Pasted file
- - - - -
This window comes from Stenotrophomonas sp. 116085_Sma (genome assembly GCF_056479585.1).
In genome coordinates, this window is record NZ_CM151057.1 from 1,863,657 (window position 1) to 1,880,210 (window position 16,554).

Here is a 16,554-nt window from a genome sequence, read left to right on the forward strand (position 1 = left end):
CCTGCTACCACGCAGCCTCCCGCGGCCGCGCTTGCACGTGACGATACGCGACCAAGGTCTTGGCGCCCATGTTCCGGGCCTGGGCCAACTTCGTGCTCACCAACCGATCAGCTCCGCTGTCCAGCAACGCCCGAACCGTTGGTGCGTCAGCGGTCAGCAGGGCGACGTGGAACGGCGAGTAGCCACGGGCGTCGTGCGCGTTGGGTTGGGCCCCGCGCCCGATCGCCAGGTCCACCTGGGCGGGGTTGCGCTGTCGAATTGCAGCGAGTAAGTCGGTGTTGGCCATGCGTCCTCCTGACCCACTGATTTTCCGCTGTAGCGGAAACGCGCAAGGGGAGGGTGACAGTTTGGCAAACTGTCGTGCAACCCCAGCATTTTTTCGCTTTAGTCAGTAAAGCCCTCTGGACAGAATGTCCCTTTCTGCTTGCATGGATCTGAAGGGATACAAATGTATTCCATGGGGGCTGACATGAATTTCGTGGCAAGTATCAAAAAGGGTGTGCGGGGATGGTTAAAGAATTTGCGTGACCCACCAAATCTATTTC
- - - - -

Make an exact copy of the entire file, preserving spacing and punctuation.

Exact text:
This window comes from Stenotrophomonas sp. 116085_Sma (genome assembly GCF_056479585.1).
In genome coordinates, this window is record NZ_CM151057.1 from 1,863,657 (window position 1) to 1,880,210 (window position 16,554).

Here is a 16,554-nt window from a genome sequence, read left to right on the forward strand (position 1 = left end):
CCTGCTACCACGCAGCCTCCCGCGGCCGCGCTTGCACGTGACGATACGCGACCAAGGTCTTGGCGCCCATGTTCCGGGCCTGGGCCAACTTCGTGCTCACCAACCGATCAGCTCCGCTGTCCAGCAACGCCCGAACCGTTGGTGCGTCAGCGGTCAGCAGGGCGACGTGGAACGGCGAGTAGCCACGGGCGTCGTGCGCGTTGGGTTGGGCCCCGCGCCCGATCGCCAGGTCCACCTGGGCGGGGTTGCGCTGTCGAATTGCAGCGAGTAAGTCGGTGTTGGCCATGCGTCCTCCTGACCCACTGATTTTCCGCTGTAGCGGAAACGCGCAAGGGGAGGGTGACAGTTTGGCAAACTGTCGTGCAACCCCAGCATTTTTTCGCTTTAGTCAGTAAAGCCCTCTGGACAGAATGTCCCTTTCTGCTTGCATGGATCTGAAGGGATACAAATGTATTCCATGGGGGCTGACATGAATTTCGTGGCAAGTATCAAAAAGGGTGTGCGGGGATGGTTAAAGAATTTGCGTGACCCACCAAATCTATTTC